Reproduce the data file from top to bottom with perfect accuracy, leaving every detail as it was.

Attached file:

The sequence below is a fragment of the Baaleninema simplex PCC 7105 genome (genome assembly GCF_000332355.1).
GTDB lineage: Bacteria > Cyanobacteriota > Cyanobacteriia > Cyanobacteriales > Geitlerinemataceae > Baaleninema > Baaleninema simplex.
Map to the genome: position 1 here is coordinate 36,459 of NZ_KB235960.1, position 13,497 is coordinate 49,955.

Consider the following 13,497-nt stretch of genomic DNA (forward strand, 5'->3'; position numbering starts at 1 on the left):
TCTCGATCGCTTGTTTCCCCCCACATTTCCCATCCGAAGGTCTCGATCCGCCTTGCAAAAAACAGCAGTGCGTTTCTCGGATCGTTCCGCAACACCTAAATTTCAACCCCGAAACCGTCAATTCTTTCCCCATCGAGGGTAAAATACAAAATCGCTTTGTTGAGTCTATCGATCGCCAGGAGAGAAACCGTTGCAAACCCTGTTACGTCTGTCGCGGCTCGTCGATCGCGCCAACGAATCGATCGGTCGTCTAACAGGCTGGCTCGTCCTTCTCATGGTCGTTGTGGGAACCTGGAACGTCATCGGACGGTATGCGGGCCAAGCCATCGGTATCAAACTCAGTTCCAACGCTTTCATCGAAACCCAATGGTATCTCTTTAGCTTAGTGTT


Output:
The sequence below is a fragment of the Baaleninema simplex PCC 7105 genome (genome assembly GCF_000332355.1).
GTDB lineage: Bacteria > Cyanobacteriota > Cyanobacteriia > Cyanobacteriales > Geitlerinemataceae > Baaleninema > Baaleninema simplex.
Map to the genome: position 1 here is coordinate 36,459 of NZ_KB235960.1, position 13,497 is coordinate 49,955.

Consider the following 13,497-nt stretch of genomic DNA (forward strand, 5'->3'; position numbering starts at 1 on the left):
TCTCGATCGCTTGTTTCCCCCCACATTTCCCATCCGAAGGTCTCGATCCGCCTTGCAAAAAACAGCAGTGCGTTTCTCGGATCGTTCCGCAACACCTAAATTTCAACCCCGAAACCGTCAATTCTTTCCCCATCGAGGGTAAAATACAAAATCGCTTTGTTGAGTCTATCGATCGCCAGGAGAGAAACCGTTGCAAACCCTGTTACGTCTGTCGCGGCTCGTCGATCGCGCCAACGAATCGATCGGTCGTCTAACAGGCTGGCTCGTCCTTCTCATGGTCGTTGTGGGAACCTGGAACGTCATCGGACGGTATGCGGGCCAAGCCATCGGTATCAAACTCAGTTCCAACGCTTTCATCGAAACCCAATGGTATCTCTTTAGCTTAGTGTT